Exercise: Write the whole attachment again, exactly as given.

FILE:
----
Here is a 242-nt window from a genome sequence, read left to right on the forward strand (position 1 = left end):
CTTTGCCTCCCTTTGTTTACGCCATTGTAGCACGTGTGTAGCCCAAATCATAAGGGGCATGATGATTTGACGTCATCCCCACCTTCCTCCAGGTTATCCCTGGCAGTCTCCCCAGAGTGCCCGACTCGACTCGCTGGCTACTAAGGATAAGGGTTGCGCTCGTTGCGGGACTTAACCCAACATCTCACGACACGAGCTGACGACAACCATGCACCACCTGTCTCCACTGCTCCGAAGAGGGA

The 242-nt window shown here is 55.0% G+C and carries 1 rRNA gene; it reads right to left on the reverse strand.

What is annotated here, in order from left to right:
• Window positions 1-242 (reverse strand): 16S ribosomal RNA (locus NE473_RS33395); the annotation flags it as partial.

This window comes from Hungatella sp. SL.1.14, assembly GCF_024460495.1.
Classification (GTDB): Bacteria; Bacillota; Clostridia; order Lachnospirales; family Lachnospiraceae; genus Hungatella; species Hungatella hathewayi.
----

Here is a 242-nt window from a genome sequence, read left to right on the forward strand (position 1 = left end):
CTTTGCCTCCCTTTGTTTACGCCATTGTAGCACGTGTGTAGCCCAAATCATAAGGGGCATGATGATTTGACGTCATCCCCACCTTCCTCCAGGTTATCCCTGGCAGTCTCCCCAGAGTGCCCGACTCGACTCGCTGGCTACTAAGGATAAGGGTTGCGCTCGTTGCGGGACTTAACCCAACATCTCACGACACGAGCTGACGACAACCATGCACCACCTGTCTCCACTGCTCCGAAGAGGGA

The 242-nt window shown here is 55.0% G+C and carries 1 rRNA gene; it reads right to left on the reverse strand.

What is annotated here, in order from left to right:
• Window positions 1-242 (reverse strand): 16S ribosomal RNA (locus NE473_RS33395); the annotation flags it as partial.

This window comes from Hungatella sp. SL.1.14, assembly GCF_024460495.1.
Classification (GTDB): Bacteria; Bacillota; Clostridia; order Lachnospirales; family Lachnospiraceae; genus Hungatella; species Hungatella hathewayi.